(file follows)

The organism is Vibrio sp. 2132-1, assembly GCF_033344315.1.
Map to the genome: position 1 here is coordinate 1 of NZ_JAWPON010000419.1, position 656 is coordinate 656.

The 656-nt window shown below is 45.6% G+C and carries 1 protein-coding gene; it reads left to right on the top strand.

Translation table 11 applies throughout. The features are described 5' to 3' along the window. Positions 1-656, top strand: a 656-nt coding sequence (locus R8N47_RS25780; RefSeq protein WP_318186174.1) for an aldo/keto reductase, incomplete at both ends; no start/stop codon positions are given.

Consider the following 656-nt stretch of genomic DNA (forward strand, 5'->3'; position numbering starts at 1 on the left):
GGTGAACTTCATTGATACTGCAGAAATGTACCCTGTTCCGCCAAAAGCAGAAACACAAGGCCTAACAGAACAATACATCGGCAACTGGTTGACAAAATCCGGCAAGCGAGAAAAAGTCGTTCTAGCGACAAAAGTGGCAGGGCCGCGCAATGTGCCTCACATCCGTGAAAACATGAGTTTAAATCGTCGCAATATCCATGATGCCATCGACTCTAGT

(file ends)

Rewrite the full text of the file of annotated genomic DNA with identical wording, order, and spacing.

The organism is Vibrio sp. 2132-1, assembly GCF_033344315.1.
Map to the genome: position 1 here is coordinate 1 of NZ_JAWPON010000419.1, position 656 is coordinate 656.

The 656-nt window shown below is 45.6% G+C and carries 1 protein-coding gene; it reads left to right on the top strand.

Translation table 11 applies throughout. The features are described 5' to 3' along the window. Positions 1-656, top strand: a 656-nt coding sequence (locus R8N47_RS25780; RefSeq protein WP_318186174.1) for an aldo/keto reductase, incomplete at both ends; no start/stop codon positions are given.

Consider the following 656-nt stretch of genomic DNA (forward strand, 5'->3'; position numbering starts at 1 on the left):
GGTGAACTTCATTGATACTGCAGAAATGTACCCTGTTCCGCCAAAAGCAGAAACACAAGGCCTAACAGAACAATACATCGGCAACTGGTTGACAAAATCCGGCAAGCGAGAAAAAGTCGTTCTAGCGACAAAAGTGGCAGGGCCGCGCAATGTGCCTCACATCCGTGAAAACATGAGTTTAAATCGTCGCAATATCCATGATGCCATCGACTCTAGT